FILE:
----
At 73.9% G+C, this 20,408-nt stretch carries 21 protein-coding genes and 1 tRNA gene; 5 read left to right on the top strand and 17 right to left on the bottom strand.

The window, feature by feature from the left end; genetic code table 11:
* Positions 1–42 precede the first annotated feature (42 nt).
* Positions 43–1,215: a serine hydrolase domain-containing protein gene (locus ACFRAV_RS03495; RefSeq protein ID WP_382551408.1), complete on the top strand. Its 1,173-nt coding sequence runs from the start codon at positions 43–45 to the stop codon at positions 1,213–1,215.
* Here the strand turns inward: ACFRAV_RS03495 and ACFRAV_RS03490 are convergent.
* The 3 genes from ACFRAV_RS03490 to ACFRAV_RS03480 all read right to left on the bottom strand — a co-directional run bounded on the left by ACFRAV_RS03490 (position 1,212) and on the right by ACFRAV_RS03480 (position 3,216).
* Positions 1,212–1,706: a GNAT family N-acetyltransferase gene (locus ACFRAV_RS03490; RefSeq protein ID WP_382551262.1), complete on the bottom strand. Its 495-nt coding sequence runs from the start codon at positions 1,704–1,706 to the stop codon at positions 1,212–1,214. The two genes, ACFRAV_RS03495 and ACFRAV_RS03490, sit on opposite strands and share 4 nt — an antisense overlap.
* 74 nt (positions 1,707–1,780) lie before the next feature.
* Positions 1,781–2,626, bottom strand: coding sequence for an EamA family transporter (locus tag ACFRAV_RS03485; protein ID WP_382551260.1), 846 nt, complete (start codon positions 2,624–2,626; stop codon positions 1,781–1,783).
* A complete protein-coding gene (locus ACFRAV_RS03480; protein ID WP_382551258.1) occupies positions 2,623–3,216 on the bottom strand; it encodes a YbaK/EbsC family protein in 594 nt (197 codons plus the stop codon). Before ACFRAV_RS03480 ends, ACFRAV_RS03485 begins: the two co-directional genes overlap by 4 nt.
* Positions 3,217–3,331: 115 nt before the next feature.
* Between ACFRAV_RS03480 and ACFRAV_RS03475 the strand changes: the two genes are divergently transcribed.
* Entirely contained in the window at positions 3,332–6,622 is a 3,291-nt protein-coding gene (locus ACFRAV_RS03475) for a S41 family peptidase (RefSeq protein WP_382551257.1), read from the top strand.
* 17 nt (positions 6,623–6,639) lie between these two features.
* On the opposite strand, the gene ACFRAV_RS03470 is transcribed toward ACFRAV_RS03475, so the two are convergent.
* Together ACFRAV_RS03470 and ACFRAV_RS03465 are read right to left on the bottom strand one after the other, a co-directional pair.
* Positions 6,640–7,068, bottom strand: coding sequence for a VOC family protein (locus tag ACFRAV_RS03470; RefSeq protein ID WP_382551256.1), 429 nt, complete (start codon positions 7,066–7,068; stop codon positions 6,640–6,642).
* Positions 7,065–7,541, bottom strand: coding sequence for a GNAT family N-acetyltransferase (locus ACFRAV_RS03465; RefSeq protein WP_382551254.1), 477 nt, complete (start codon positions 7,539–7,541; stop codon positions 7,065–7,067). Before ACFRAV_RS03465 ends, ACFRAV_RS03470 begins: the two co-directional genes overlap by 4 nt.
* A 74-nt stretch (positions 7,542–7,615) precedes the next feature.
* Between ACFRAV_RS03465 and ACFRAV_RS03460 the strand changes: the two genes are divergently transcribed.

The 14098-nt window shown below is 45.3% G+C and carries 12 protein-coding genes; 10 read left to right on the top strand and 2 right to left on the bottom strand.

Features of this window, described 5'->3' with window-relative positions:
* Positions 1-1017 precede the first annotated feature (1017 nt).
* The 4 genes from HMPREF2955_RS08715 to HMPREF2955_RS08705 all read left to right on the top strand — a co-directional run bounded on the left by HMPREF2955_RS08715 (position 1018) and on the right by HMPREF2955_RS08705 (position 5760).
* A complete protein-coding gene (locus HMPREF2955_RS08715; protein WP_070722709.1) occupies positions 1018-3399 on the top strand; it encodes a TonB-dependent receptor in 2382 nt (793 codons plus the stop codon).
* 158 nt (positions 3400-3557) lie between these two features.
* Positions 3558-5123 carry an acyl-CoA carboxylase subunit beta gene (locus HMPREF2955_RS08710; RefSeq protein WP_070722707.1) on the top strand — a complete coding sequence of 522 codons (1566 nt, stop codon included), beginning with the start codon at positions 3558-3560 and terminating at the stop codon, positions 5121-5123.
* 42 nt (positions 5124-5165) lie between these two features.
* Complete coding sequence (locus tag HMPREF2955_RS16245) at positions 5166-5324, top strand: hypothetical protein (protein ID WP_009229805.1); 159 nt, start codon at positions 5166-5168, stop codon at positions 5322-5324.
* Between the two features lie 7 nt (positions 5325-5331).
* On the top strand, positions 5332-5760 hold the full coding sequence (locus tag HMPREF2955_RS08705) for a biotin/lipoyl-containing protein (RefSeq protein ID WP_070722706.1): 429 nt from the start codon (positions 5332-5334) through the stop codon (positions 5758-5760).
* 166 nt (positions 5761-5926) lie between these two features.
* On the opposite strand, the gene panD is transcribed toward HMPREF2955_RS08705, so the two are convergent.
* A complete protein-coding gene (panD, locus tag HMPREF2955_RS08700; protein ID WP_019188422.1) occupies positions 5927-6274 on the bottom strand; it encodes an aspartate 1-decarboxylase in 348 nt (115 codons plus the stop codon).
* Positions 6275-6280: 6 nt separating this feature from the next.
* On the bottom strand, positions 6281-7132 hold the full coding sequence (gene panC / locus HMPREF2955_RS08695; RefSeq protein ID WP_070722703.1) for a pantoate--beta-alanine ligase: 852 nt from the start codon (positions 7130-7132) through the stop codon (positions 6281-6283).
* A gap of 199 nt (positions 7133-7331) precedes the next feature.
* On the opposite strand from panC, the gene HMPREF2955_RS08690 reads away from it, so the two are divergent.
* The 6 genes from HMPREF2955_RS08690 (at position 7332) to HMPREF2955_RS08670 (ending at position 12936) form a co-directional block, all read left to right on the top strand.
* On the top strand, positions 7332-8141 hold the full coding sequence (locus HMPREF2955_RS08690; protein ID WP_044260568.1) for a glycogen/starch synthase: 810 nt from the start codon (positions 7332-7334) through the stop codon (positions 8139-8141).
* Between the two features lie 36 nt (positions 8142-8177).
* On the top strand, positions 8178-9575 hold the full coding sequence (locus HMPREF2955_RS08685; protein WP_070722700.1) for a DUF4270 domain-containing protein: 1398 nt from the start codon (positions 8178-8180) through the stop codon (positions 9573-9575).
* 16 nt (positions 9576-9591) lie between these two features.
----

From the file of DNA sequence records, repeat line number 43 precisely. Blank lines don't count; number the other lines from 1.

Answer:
* 16 nt (positions 9576-9591) lie between these two features.